Wednesday, October 14, 2015

Luis Lopez, His Approach - 2616

Originally published Nov. 25, 2011
Luis Lopez looked to be the Padres starting second baseman in 1995, but a torn ligament and Tommy John surgery ended that talk, The New York Times wrote.

By 1998, Lopez was still playing, but it wasn't starting. Lopez was coming off the bench for the Mets, a role he told The Times he had accepted.

"My approach right now," Lopez told The Times in April 1998, "is to come to the ball park and go about my work. If I'm playing, I go out and do my 100 percent. If I'm not, I've got to be ready whenever they need me."

Lopez went on that year to get into a total of 117 games, the most he would see in a season in his 11-season major league career.

Lopez' professional career began back in 1987, signed by the Padres as an amateur free agent out of his native Puerto Rico.

He played his first year, 1988, at short-season Spokane, hitting .304. He made AA Wichita in 1991 and AAA Las Vegas in 1992. He made major league San Diego in 1993.

Lopez debuted with the Padres as a September call up. He got his first major league hit Sept. 9, against the Braves, on a check swing.

"It was a bad pitch," Lopez told The Associated Press of the hit. "I checked the bat and the ball went through. I was lucky."

It was one of five hits Lopez got in 43 at bats that year. Lopez returned, though for 77 games with the Padres in 1994, hitting a better .277.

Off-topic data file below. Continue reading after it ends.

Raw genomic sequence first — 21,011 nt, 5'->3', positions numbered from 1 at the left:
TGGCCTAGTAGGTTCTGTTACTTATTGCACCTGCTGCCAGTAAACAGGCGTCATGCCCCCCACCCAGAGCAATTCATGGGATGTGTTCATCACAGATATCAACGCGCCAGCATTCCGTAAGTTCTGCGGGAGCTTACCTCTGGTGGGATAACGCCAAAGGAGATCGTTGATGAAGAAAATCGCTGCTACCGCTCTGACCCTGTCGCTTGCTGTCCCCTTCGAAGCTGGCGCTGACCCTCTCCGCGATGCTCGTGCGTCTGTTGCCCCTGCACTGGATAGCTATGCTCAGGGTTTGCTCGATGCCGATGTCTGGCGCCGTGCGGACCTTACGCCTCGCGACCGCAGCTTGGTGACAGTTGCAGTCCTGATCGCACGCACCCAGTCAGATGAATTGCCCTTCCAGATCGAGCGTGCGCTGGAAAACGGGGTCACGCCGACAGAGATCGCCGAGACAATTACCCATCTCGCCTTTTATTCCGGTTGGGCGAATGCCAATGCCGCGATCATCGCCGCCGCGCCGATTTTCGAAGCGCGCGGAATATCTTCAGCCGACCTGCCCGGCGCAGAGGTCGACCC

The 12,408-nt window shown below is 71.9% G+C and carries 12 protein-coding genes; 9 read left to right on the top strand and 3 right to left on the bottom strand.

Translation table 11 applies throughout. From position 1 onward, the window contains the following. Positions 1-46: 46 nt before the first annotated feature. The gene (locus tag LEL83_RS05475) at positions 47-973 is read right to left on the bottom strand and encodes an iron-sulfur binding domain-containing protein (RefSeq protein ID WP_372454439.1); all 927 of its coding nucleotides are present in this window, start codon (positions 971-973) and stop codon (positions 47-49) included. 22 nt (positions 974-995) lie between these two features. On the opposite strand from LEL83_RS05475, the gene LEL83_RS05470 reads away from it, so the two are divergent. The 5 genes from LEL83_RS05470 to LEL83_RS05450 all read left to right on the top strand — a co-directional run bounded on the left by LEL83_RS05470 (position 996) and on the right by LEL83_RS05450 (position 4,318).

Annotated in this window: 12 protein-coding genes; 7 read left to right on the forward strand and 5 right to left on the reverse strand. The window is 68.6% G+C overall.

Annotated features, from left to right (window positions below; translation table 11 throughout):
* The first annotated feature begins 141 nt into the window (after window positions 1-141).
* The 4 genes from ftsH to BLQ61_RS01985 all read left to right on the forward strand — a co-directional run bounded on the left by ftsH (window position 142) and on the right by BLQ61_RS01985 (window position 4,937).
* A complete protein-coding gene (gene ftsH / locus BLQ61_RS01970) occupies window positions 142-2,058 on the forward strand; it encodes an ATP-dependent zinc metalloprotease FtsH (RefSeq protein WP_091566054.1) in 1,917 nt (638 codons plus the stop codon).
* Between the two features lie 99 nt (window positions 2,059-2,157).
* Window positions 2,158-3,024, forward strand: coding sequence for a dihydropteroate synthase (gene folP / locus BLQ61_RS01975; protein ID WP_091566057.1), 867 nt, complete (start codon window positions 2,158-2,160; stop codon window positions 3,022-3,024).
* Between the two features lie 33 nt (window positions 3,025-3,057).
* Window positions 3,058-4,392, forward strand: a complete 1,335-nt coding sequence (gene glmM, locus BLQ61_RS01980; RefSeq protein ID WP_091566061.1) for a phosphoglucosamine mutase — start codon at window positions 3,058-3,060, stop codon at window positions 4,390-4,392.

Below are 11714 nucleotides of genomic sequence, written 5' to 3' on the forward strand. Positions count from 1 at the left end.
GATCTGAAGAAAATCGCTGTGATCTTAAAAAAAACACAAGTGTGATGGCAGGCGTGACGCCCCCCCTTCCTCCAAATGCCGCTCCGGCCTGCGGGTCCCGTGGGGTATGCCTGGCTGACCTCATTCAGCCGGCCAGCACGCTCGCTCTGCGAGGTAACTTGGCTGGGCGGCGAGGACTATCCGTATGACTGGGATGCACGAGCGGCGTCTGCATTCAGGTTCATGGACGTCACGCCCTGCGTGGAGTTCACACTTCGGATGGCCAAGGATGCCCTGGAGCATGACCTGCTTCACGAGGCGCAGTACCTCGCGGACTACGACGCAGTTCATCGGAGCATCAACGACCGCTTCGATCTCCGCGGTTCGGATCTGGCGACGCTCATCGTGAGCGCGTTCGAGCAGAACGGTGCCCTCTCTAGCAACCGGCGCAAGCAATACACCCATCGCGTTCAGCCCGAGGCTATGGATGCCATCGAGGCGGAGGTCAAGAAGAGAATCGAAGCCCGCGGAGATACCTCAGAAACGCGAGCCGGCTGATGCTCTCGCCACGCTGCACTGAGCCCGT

He also hit his first two major league home runs, his first home run coming in the form of a grand slam. Lopez told The AP that grand slam was his first. Ever. "Not even in Little League," Lopez told The AP. "But in Nintendo I hit some."

Then came Lopez' year rehabbing from Tommy John surgery in 1995. Lopez returned to the Padres in 1996, getting into 63 games. Lopez then moved to the Mets for 1997, getting into another 78 games.

Lopez hit .270 for the Mets in 1997. That September, Lopez used one of his hits to break up a Curt Schilling perfect game-bid, a line-drive to center field.

Lopez continued his part-time role in 1998, as a backup infielder. After an April game, where he hit a two-run, tie-breaking triple, Lopez told The New York Daily News the Mets had a daily second baseman and a daily short stop.

"I'm the backup and I come to the ballpark to help the team win," Lopez told The Daily News.

Lopez continued to play in the majors into 2005, playing for the Brewers, Orioles and, finally, the Reds. His career finally ended after another injury, a torn right hamstring.

"I knew that I did something, but nothing of that magnitude," Lopez told The AP after the injury. "I've still got a lot to offer baseball."

Lopez has offered more to baseball since, as a coach in the Red Sox system. Lopez served as hitting coach at short-season Lowell in 2008 and 2009, then at single-A Greenville in 2010 and 2011.

1990 Minor League Tally
Players/Coaches Featured: 2,150
Made the Majors: 922-42.9%
Never Made Majors:1,228-57.1%
5+ Seasons in the Majors: 391
10+ Seasons in the Minors:230

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